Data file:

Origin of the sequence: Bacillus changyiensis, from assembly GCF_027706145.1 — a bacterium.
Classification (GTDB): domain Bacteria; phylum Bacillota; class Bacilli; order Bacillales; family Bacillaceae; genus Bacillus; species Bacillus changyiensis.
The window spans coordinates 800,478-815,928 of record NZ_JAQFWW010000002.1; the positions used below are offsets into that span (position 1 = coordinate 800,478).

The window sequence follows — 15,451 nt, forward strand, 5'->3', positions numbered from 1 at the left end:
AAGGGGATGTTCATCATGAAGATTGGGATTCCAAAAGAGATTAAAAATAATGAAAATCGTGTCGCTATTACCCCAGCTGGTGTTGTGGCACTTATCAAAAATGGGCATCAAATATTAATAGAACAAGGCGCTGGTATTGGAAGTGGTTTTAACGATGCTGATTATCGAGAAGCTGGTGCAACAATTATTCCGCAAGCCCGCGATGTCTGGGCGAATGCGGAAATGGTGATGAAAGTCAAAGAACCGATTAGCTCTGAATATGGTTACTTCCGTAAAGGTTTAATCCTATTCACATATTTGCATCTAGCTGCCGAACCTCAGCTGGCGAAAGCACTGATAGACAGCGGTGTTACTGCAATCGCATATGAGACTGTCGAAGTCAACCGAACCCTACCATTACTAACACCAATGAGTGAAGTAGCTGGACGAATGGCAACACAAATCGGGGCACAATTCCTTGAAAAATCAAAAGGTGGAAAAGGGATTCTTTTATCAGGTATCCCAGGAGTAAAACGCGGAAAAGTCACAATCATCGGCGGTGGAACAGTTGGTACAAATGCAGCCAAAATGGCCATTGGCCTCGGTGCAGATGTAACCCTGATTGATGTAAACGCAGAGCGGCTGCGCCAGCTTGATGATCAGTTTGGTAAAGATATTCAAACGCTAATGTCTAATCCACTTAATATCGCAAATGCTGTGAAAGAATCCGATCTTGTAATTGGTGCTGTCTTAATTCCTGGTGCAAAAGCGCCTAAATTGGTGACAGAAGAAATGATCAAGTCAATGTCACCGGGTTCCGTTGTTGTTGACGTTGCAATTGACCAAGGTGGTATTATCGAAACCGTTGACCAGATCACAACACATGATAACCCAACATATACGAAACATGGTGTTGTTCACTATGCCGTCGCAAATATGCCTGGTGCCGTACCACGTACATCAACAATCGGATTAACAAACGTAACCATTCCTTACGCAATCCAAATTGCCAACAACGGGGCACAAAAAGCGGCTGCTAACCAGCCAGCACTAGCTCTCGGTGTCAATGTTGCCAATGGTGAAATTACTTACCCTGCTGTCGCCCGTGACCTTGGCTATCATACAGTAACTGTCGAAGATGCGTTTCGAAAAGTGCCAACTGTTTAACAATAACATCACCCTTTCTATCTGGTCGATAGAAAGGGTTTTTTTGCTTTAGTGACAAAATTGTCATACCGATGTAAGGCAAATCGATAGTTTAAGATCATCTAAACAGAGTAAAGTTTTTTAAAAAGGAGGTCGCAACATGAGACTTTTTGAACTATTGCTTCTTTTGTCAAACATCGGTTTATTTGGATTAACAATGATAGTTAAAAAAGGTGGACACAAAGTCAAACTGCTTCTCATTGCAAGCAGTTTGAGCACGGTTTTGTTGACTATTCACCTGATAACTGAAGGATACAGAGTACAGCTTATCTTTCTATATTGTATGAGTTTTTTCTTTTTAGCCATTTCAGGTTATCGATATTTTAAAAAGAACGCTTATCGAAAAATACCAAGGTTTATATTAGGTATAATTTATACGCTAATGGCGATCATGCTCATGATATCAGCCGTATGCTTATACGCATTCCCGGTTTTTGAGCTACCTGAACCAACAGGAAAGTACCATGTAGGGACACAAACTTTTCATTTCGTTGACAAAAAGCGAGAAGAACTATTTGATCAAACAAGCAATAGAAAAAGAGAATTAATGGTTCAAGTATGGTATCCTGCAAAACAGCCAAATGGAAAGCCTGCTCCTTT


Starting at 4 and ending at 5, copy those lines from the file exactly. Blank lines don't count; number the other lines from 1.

The window sequence follows — 15,451 nt, forward strand, 5'->3', positions numbered from 1 at the left end:
AAGGGGATGTTCATCATGAAGATTGGGATTCCAAAAGAGATTAAAAATAATGAAAATCGTGTCGCTATTACCCCAGCTGGTGTTGTGGCACTTATCAAAAATGGGCATCAAATATTAATAGAACAAGGCGCTGGTATTGGAAGTGGTTTTAACGATGCTGATTATCGAGAAGCTGGTGCAACAATTATTCCGCAAGCCCGCGATGTCTGGGCGAATGCGGAAATGGTGATGAAAGTCAAAGAACCGATTAGCTCTGAATATGGTTACTTCCGTAAAGGTTTAATCCTATTCACATATTTGCATCTAGCTGCCGAACCTCAGCTGGCGAAAGCACTGATAGACAGCGGTGTTACTGCAATCGCATATGAGACTGTCGAAGTCAACCGAACCCTACCATTACTAACACCAATGAGTGAAGTAGCTGGACGAATGGCAACACAAATCGGGGCACAATTCCTTGAAAAATCAAAAGGTGGAAAAGGGATTCTTTTATCAGGTATCCCAGGAGTAAAACGCGGAAAAGTCACAATCATCGGCGGTGGAACAGTTGGTACAAATGCAGCCAAAATGGCCATTGGCCTCGGTGCAGATGTAACCCTGATTGATGTAAACGCAGAGCGGCTGCGCCAGCTTGATGATCAGTTTGGTAAAGATATTCAAACGCTAATGTCTAATCCACTTAATATCGCAAATGCTGTGAAAGAATCCGATCTTGTAATTGGTGCTGTCTTAATTCCTGGTGCAAAAGCGCCTAAATTGGTGACAGAAGAAATGATCAAGTCAATGTCACCGGGTTCCGTTGTTGTTGACGTTGCAATTGACCAAGGTGGTATTATCGAAACCGTTGACCAGATCACAACACATGATAACCCAACATATACGAAACATGGTGTTGTTCACTATGCCGTCGCAAATATGCCTGGTGCCGTACCACGTACATCAACAATCGGATTAACAAACGTAACCATTCCTTACGCAATCCAAATTGCCAACAACGGGGCACAAAAAGCGGCTGCTAACCAGCCAGCACTAGCTCTCGGTGTCAATGTTGCCAATGGTGAAATTACTTACCCTGCTGTCGCCCGTGACCTTGGCTATCATACAGTAACTGTCGAAGATGCGTTTCGAAAAGTGCCAACTGTTTAACAATAACATCACCCTTTCTATCTGGTCGATAGAAAGGGTTTTTTTGCTTTAGTGACAAAATTGTCATACCGATGTAAGGCAAATCGATAGTTTAAGATCATCTAAACAGAGTAAAGTTTTTTAAAAAGGAGGTCGCAACATGAGACTTTTTGAACTATTGCTTCTTTTGTCAAACATCGGTTTATTTGGATTAACAATGATAGTTAAAAAAGGTGGACACAAAGTCAAACTGCTTCTCATTGCAAGCAGTTTGAGCACGGTTTTGTTGACTATTCACCTGATAACTGAAGGATACAGAGTACAGCTTATCTTTCTATATTGTATGAGTTTTTTCTTTTTAGCCATTTCAGGTTATCGATATTTTAAAAAGAACGCTTATCGAAAAATACCAAGGTTTATATTAGGTATAATTTATACGCTAATGGCGATCATGCTCATGATATCAGCCGTATGCTTATACGCATTCCCGGTTTTTGAGCTACCTGAACCAACAGGAAAGTACCATGTAGGGACACAAACTTTTCATTTCGTTGACAAAAAGCGAGAAGAACTATTTGATCAAACAAGCAATAGAAAAAGAGAATTAATGGTTCAAGTATGGTATCCTGCAAAACAGCCAAATGGAAAGCCTGCTCCTTT